A Brief Overview of Infrared Thermometers
Infrared thermometers are devices used for measuring temperature from a distance. They work on the principle of detecting infrared radiation emitted by objects and giving an output which correlates with the temperature of that object. They have become quite popular, especially since the outbreak of the COVID-19 pandemic, where their use has been recommended by health organizations as an effective way of screening for fever. However, a question often asked is: how accurate are infrared thermometers?
Factors that Affect the Accuracy of Infrared Thermometers
The accuracy of an infrared thermometer depends on several factors, such as its emissivity, distance-to-spot ratio, and atmospheric conditions. The emissivity of an object refers to its ability to emit infrared radiation, and it varies depending on the material of the object. For instance, shiny surfaces such as metal have a low emissivity and might require correction factors to obtain accurate readings. The distance-to-spot ratio (D:S ratio) of an infrared thermometer refers to the ratio of the distance of the thermometer from the object and the spot size of the thermometer on the object. The accuracy of the readings decreases as the distance between the thermometer and the object increases. Atmospheric conditions such as dust or smoke can affect the accuracy of infrared thermometers by interfering with the infrared radiation emitted by objects.
How to Ensure Accuracy of Infrared Thermometers
Manufacturers of infrared thermometers provide enclosed instructions on how to apply their device accurately using calibration with a black body radiation source. A black body is an object that can absorb all incoming radiation and is maintained at a consistent temperature. When an infrared thermometer is calibrated with a black body, it eliminates the risk of false readings by fine-tuning the accuracy of the instrument. Proper use and maintenance of the thermometer are crucial in obtaining accurate results.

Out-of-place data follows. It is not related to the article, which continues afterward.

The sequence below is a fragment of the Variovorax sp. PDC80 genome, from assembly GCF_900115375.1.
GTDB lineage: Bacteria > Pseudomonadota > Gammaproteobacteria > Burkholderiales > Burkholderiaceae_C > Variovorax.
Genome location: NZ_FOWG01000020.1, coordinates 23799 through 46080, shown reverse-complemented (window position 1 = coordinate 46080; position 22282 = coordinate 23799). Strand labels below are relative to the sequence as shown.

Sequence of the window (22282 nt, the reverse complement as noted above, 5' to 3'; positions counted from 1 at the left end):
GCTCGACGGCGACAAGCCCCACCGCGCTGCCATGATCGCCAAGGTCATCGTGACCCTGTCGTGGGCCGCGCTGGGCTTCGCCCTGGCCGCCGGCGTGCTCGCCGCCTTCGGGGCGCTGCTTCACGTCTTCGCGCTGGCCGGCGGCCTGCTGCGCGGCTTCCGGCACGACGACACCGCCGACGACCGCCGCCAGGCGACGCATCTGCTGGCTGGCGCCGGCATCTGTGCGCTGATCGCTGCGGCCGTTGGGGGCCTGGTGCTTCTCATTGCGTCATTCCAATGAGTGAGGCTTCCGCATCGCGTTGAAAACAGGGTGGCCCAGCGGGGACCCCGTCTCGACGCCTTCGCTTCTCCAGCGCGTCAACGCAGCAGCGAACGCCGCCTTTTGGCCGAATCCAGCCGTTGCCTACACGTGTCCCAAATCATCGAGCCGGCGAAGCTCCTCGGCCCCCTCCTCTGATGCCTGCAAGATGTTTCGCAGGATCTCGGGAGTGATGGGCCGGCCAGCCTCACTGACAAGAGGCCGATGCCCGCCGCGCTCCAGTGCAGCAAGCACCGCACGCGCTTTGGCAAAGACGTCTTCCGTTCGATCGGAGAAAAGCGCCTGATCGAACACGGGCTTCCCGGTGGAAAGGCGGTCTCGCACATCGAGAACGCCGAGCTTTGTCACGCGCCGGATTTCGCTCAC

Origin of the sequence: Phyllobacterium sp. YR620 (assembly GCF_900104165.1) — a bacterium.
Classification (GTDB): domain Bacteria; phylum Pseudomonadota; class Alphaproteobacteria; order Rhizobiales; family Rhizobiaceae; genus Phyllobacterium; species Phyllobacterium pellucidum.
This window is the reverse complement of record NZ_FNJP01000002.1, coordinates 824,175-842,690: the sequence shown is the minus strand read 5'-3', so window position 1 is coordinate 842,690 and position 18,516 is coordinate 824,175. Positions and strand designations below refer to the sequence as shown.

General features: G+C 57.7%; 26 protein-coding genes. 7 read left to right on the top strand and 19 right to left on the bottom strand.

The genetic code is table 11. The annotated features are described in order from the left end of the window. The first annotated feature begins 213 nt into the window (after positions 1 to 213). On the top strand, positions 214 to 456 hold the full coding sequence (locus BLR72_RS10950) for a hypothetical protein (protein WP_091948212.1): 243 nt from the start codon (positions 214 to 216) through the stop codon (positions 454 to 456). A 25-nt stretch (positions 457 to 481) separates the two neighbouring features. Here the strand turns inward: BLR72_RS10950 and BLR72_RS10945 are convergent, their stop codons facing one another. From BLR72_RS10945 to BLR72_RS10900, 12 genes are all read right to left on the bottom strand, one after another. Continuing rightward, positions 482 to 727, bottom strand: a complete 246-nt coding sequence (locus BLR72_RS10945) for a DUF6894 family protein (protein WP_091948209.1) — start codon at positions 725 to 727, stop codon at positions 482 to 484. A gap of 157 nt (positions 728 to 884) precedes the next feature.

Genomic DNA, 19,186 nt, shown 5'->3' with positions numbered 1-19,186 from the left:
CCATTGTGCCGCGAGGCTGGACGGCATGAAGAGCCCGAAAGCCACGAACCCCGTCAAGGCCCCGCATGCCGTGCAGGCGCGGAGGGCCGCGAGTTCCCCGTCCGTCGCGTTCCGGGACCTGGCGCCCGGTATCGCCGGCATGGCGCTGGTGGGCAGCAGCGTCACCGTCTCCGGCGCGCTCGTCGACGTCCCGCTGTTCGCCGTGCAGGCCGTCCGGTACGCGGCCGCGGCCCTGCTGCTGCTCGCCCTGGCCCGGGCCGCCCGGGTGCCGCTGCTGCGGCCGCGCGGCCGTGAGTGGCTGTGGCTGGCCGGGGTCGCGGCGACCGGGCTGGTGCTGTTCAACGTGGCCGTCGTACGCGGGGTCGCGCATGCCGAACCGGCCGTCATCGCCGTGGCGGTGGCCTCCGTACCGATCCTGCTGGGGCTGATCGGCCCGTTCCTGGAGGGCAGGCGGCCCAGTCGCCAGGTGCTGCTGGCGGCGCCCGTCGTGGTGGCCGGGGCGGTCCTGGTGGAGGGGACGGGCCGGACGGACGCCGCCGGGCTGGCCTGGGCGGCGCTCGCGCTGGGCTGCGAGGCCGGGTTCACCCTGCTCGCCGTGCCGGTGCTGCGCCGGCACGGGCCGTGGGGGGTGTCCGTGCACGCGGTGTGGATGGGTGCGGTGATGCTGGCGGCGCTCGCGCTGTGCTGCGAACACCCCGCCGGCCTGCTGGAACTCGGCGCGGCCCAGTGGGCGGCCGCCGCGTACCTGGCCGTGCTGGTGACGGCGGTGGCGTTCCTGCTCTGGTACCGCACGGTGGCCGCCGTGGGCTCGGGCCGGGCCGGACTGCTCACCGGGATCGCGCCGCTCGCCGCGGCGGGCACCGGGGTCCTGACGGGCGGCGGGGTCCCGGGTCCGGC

Accuracy of Infrared Thermometers in Detecting Fever
The accuracy of infrared thermometers in detecting fever has been a subject of debate. Several studies have indicated that while infrared thermometers are not as accurate as mercury thermometers when used on the forehead or temple, they can be used for screening purposes in detecting fever. The Food and Drug Administration (FDA) recommends that non-contact infrared thermometers are used as a preliminary screening tool for fever in healthcare settings, but if an elevated temperature is detected, it should be confirmed with a secondary thermometer.
Infrared thermometers can provide accurate temperature readings if used correctly and maintained properly. However, their accuracy can be affected by several factors such as the emissivity of the object being measured, the D:S ratio, and atmospheric conditions. Proper calibration and use are essential in ensuring the accuracy of infrared thermometers. While they may not be as accurate as mercury thermometers, they are still effective in screening for fever. As such, they are recommended for preliminary screening purposes and should be confirmed with a secondary thermometer if an elevated temperature is detected.